The compliant bonding member 36 is provided with two types of apertures: bonding apertures 52 and advancement apertures 54. The bonding apertures 52 are rectangularly shaped to accommodate a body portion 53 of one of the chips 32 as shown in FIG. 4. The advancement apertures 54 are round and disposed between each of the bonding apertures 52. The advancement apertures 54 are part of the means by which the bonding ram 46 engages with the member 36 to position the member accurately with respect to the tip 48.

Notches 56 are formed into the edges of the member 36. The notches 56 facilitate bending of the edges of the member 36 around the edges of the tips 48 as shown in FIG. 3.

FIGS. 1, 2 and 3 illustrate the relationship of the member 36 with the bonding ram 46. The tips 48 are narrower than the member 36. The notches '56 are cut just deep enough so that their inner terminations are at the outer edges of the tips 48. The portions of the member 36 between the notches 56 form tabs 57 which can be bent around the edges of the tips 48.

Sprocket projections 60 extending outwardly from the bonding ram 46 are engaged with each of the advancement apertures 54. The combination of angular spacing between the sprocket projections 60 and the linear spacing between the various apertures results in the bonding apertures 52 being centrally located on the bonding tips 48 in the X direction shown on FIG. 3.

Accurate alignment of each of the tips 48 with respect to the bonding axis 30 is extremely important in the operation of the bonding head 22. This accurate alignment is achieved in part by mounting the ram 46 on a shaft 64 which is supported in conventional precision bearings (not shown). Additionally, the rotary motion of the ram 46 is limited to accurately defined 45 steps.

Referring back now to FIGS. 1 through 4, rotation of the ram 46 is caused by force imparted to the ram by the member 36 being wound on the take-up reel 44. The takeup reel is continuously urged to rotate with a substantial ly constant torque generated by the motor 42, the motor advantageously being of the conventional torque-motor design, i.e., a motor which is designed to permit full current in its windings under stalled condition. When operated in this Way the motor 42 will constantly take up slack in the member 36 when it develops and will stall when the member is taut. Thus an actual rotation of the take-up reel 44 only occurs when the ram 46 is released from one of its eight aligned bonding positions.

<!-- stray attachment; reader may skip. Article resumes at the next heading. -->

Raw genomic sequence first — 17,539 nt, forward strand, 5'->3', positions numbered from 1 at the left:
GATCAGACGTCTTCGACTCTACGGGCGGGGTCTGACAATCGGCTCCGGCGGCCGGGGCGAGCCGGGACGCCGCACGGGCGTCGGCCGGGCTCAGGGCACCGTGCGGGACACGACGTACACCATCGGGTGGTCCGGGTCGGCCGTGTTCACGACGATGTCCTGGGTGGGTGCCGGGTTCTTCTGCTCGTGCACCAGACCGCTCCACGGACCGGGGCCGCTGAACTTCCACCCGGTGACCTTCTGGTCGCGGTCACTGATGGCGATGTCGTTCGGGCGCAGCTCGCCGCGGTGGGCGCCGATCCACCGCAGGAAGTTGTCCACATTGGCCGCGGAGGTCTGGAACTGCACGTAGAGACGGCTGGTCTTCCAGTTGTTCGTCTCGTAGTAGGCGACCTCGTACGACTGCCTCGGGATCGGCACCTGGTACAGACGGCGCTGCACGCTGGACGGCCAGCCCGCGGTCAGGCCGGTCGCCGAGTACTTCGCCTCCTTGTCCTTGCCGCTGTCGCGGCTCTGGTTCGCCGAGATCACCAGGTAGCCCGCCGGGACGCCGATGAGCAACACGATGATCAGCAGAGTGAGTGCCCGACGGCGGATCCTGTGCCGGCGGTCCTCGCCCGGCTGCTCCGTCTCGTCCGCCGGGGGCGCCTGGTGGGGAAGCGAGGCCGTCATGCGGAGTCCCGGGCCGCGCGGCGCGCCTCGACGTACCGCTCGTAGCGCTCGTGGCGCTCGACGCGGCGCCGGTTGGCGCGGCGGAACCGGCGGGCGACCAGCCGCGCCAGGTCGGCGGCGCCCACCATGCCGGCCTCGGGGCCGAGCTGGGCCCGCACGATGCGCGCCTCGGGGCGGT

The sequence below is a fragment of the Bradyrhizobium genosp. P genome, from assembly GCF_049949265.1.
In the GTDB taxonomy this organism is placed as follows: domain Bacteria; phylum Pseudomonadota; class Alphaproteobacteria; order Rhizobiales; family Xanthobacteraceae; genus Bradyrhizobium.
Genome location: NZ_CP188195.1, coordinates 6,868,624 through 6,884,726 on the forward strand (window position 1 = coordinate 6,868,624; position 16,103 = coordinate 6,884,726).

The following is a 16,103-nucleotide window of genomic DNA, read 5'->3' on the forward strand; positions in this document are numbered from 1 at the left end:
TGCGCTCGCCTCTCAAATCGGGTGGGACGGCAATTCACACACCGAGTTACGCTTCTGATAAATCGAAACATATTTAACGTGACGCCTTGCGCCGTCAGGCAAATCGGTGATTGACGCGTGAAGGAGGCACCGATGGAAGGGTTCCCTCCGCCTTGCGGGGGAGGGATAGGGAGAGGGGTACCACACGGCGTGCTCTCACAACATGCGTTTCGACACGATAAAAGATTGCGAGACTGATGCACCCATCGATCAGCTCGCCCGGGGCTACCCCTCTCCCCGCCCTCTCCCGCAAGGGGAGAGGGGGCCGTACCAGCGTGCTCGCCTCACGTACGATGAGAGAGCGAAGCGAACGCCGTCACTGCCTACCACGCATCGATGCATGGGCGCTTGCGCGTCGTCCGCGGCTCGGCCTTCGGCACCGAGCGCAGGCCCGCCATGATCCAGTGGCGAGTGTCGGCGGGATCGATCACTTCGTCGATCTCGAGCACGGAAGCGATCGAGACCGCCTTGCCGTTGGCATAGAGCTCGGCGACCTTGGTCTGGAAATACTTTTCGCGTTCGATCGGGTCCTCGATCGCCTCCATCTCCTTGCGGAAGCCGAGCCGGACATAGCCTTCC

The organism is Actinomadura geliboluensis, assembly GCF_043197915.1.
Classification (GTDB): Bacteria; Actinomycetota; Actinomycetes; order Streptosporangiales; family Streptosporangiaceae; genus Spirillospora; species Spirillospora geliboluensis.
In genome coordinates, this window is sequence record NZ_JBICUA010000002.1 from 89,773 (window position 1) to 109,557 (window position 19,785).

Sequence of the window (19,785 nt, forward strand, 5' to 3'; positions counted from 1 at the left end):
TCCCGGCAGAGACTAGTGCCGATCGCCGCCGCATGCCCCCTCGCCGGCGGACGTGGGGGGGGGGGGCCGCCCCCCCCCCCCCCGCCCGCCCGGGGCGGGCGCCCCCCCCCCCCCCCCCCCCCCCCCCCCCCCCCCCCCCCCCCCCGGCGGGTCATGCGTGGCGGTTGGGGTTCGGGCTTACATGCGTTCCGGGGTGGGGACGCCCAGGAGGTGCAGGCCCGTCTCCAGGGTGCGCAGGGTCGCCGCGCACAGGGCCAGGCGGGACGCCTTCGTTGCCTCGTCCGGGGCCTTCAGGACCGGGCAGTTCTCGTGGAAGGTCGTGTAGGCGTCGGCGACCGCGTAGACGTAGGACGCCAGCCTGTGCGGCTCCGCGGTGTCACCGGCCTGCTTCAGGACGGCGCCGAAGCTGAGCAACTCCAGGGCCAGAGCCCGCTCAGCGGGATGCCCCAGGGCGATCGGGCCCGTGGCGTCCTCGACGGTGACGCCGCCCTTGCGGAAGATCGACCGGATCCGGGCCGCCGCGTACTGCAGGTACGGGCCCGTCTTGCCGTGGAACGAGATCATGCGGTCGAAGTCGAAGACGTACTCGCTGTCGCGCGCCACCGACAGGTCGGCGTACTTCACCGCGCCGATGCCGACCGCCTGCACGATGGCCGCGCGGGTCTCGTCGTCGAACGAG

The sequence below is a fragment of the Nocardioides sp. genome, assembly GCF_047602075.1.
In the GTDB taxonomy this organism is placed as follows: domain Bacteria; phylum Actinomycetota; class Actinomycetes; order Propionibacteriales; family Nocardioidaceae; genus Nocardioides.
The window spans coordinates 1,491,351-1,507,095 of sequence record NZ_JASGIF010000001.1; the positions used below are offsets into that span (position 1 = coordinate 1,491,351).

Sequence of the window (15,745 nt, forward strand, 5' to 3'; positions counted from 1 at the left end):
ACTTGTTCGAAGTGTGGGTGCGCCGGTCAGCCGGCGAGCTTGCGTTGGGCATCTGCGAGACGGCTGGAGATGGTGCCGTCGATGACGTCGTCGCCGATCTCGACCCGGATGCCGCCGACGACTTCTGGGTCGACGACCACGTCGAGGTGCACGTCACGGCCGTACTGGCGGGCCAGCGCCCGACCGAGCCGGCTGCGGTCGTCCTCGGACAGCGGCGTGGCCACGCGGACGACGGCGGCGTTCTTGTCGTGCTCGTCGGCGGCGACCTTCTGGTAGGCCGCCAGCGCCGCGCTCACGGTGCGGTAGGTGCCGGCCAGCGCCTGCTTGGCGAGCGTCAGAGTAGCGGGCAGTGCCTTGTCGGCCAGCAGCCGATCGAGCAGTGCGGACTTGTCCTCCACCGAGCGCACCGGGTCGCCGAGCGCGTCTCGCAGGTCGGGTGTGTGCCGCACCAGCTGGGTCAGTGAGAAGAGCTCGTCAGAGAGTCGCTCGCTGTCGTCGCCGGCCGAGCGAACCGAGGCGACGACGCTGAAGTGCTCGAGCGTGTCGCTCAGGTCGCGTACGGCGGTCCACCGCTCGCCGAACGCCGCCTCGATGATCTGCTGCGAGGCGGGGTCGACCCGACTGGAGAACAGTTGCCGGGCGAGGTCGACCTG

If the member 36 is particularly fragile the ram 46 can be driven directly and the motor 42 can be used to simply take up slack.

Positive location in the Y direction, shown in FIG. 3, is provided by the folding over of the tabs 57 of the member 36 around the edges of the tip 48. The folded tabs 57 hold the member 36 in position very positively.

The combination of the folded tabs 57 and the engaged advancement apertures 54 assures that each of the bonding apertures is positively located on the bonding axis 30 during the bonding cycle.

The bonding ram 46 is provided with eight of the bonding tips 48 spaced at 45 from each other. As shown in FIGS. 5 and 6, each successive portion of the bonding member 36 becomes engaged with an associated one of the bonding tips 48 when the tip is in the 3 oclock position. An engaging assembly, designated generally by the numeral 62, moves inwardly at the end of each period of rotation of the take-up reel 44 and forces the tabs 57 around the edges of the tip 48. Additionally, the engagement assembly 62 presses the portion of the member surrounding one of the advancement apertures 54 onto one of the sprocket projections 60. Thus, when the tip 48, which is in the 3 oclock position, is finally indexed to a position on the bonding axis 30, the member 36 is positively engaged with the tip and accurately located with respect to the tip.

The ram 46 becomes free to rotate when an index pin 72 is momentarily urged out of engagement with an index plate 74. Such release is provided by momentarily applying pressured air to a conventional spring-biased cylinder 76 to urge the pin 72 away from the plate 74. The

index plate 74 is provided with eight accurately machined holes 78 that corresponds in angular displacement precisely to the centers of the tips 48.

After the pin 72 is released from one of the holes 78, the ram 46 begins to rotate due to the force exerted thereon by the member 36. The plate 74 is rigidly connected to the shaft 64 so that the plate rotates at the same angular velocity as the ram 46. Since the air cylinder 76 is operated only momentarily, the pin 72 soon becomes urged against the plate 74 by the force of the Spring in the cylinder. When a successive one of the holes 78 moves into alignment with the pin 72, the pin snaps into the hole and rotation of the ram 46 stops.

The ram 46 is heated by contact with a heater collar 80 which is spring-biased against the ram at an interface 81. The collar 80 is maintained at a desired temperature with conventional cartridge heaters 82.